Immediately after receiving this notification, and in consequence thereof, on April 27, 1840, the bishopric of the Californias was created, and Francisco Garcia Diego, last president of the missions, appointed thereto, he assuming his office in the latter part of the year.

On February 8, 1842, by decree of that date, the Mexican Government repealed the law of September 19, 1836, placing the management of the Pious Fund in the hands of the bishop of the diocese, and reassumed its direction, as the decree said, "for the purpose of carrying out the intention of the donors in the civilization and conversion of the savages.

On October 24 of the same year a further decree was passed, formally incorporating the properties of the Pious Fund into the national treasury, and directing the sale of the real estate and other property for the capital represented by their annual product at 6 per cent per annum, and acknowledging an indebtedness of 6 per cent per annum on the total proceeds of the sale, at the same time pledging the revenue from tobacco to the payment of the income corresponding to the capital of said fund.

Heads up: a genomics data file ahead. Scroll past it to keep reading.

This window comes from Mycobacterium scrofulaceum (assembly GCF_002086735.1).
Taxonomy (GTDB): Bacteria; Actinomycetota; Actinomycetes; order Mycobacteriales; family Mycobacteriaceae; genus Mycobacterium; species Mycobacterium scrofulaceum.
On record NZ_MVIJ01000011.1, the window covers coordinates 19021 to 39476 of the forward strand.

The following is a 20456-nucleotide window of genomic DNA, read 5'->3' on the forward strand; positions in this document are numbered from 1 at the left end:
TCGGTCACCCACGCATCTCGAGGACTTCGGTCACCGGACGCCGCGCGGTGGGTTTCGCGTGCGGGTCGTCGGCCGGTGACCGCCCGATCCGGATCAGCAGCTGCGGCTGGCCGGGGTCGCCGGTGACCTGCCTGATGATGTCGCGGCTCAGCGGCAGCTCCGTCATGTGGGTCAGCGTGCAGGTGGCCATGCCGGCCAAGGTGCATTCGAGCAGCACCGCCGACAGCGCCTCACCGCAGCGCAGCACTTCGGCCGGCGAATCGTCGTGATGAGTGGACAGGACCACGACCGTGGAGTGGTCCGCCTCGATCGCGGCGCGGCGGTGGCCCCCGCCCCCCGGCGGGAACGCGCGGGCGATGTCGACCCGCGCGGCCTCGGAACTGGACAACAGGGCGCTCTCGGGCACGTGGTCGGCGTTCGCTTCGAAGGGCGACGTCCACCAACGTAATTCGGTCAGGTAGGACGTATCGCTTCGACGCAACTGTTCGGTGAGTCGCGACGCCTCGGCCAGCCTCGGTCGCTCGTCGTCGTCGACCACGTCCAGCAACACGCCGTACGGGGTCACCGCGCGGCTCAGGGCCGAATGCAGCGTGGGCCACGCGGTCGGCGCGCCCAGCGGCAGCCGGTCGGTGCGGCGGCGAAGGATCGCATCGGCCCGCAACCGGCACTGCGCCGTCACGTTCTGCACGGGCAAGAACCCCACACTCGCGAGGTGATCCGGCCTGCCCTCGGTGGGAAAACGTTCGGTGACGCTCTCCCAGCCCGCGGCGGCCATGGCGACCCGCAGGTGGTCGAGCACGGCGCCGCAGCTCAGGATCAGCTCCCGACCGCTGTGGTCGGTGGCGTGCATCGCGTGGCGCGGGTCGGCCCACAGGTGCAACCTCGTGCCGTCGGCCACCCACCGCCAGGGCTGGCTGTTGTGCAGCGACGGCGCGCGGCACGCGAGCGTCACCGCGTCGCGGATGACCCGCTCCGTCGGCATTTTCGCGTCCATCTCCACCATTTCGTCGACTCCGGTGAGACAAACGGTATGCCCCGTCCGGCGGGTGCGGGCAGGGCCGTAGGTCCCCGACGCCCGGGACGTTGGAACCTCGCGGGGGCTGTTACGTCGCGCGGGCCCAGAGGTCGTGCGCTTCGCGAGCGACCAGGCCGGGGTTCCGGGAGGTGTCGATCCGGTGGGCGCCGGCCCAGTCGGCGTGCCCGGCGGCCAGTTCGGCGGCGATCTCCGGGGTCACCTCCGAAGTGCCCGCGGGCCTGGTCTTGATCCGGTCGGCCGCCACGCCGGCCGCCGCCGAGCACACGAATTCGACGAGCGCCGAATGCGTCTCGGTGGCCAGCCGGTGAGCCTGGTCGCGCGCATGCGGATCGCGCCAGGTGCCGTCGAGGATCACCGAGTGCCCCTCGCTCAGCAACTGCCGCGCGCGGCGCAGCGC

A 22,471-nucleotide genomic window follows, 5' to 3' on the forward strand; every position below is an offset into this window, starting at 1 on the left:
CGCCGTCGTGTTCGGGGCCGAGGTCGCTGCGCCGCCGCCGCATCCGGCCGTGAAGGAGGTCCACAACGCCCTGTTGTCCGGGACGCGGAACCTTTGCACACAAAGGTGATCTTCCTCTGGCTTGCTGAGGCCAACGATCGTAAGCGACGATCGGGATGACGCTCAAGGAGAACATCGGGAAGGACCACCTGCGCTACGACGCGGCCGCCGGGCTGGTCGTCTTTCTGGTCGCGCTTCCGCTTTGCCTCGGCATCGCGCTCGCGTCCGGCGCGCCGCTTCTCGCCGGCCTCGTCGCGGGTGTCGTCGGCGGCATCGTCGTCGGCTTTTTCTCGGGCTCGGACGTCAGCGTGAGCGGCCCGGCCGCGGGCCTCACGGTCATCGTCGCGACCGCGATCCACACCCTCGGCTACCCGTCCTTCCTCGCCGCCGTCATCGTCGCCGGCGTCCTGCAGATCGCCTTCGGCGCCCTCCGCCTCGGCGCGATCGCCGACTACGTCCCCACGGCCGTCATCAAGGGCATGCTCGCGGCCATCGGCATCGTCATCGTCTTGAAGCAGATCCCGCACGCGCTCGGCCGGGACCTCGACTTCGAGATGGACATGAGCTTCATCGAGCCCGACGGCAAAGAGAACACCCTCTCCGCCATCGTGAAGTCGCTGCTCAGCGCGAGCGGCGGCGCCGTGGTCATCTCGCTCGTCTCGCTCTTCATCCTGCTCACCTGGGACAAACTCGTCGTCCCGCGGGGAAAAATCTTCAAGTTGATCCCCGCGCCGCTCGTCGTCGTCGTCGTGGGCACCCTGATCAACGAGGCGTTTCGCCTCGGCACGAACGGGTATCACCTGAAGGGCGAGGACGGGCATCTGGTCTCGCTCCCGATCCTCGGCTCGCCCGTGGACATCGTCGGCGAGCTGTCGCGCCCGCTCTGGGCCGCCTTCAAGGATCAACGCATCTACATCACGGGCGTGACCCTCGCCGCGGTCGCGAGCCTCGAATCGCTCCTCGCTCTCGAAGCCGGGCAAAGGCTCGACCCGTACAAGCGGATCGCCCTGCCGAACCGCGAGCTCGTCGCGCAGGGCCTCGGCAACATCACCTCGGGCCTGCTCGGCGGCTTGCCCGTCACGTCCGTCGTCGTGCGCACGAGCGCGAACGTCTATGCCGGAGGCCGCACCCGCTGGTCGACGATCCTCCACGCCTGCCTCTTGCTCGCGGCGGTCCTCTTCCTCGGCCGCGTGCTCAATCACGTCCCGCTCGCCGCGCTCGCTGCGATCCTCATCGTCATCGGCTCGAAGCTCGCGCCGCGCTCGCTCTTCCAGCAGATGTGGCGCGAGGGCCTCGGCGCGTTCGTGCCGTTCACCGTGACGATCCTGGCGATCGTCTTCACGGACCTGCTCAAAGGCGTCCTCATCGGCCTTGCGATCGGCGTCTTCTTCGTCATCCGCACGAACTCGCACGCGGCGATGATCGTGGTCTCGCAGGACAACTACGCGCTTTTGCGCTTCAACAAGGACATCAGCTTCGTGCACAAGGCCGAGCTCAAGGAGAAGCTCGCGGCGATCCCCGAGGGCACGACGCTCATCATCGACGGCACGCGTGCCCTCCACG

After the purchase of Upper California by the United States from Mexico in 1848, Mexico failed to pay any part of the income to the proper recipients in Upper California, and as a consequence, upon the formation of the mixed commission, under the treaty of 1868, to adjust claims of citizens of the United States or of Mexico against the other Government, the archbishop of San Francisco, and the bishops of Monterey and Grass Valley, through the American agent, presented their claim against the Republic of Mexico for a proper portion of the income of said fund, bringing it to the attention of the mixed commission on March 30, 1870, a formal memorial being filed December 31, 1870. A large amount of evidence was filed with the memorial, and Mr. Cushing, on behalf of Mexico, on April 24, 1871, filed a motion to dismiss for the reasons shown in the Transcript on page 67. After full consideration of this motion and of all the evidence adduced on behalf either of the United States or Mexico, the American arbitrator (Transcript, p. 523 et seq.) found in favor of the claimants for $904,700.99, and the Mexican arbitrator for the defendant Government (Transcript, p. 527 et seq.).